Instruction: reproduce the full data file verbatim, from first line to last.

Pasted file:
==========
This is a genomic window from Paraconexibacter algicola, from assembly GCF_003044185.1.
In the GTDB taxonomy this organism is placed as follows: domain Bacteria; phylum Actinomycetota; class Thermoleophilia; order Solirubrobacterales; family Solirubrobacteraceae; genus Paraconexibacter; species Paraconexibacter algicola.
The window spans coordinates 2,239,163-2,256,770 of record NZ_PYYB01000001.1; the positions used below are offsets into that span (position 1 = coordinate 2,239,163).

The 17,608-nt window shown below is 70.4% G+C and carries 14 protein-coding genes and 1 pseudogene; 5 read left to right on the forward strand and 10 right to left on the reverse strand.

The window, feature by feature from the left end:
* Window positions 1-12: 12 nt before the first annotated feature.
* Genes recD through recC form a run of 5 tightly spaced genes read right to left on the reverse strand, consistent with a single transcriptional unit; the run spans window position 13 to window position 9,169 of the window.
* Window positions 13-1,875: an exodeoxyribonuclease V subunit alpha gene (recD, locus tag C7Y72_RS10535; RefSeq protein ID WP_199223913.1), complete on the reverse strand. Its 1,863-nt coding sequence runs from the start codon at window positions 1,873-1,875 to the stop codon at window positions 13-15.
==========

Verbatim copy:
This is a genomic window from Paraconexibacter algicola, from assembly GCF_003044185.1.
In the GTDB taxonomy this organism is placed as follows: domain Bacteria; phylum Actinomycetota; class Thermoleophilia; order Solirubrobacterales; family Solirubrobacteraceae; genus Paraconexibacter; species Paraconexibacter algicola.
The window spans coordinates 2,239,163-2,256,770 of record NZ_PYYB01000001.1; the positions used below are offsets into that span (position 1 = coordinate 2,239,163).

The 17,608-nt window shown below is 70.4% G+C and carries 14 protein-coding genes and 1 pseudogene; 5 read left to right on the forward strand and 10 right to left on the reverse strand.

The window, feature by feature from the left end:
* Window positions 1-12: 12 nt before the first annotated feature.
* Genes recD through recC form a run of 5 tightly spaced genes read right to left on the reverse strand, consistent with a single transcriptional unit; the run spans window position 13 to window position 9,169 of the window.
* Window positions 13-1,875: an exodeoxyribonuclease V subunit alpha gene (recD, locus tag C7Y72_RS10535; RefSeq protein ID WP_199223913.1), complete on the reverse strand. Its 1,863-nt coding sequence runs from the start codon at window positions 1,873-1,875 to the stop codon at window positions 13-15.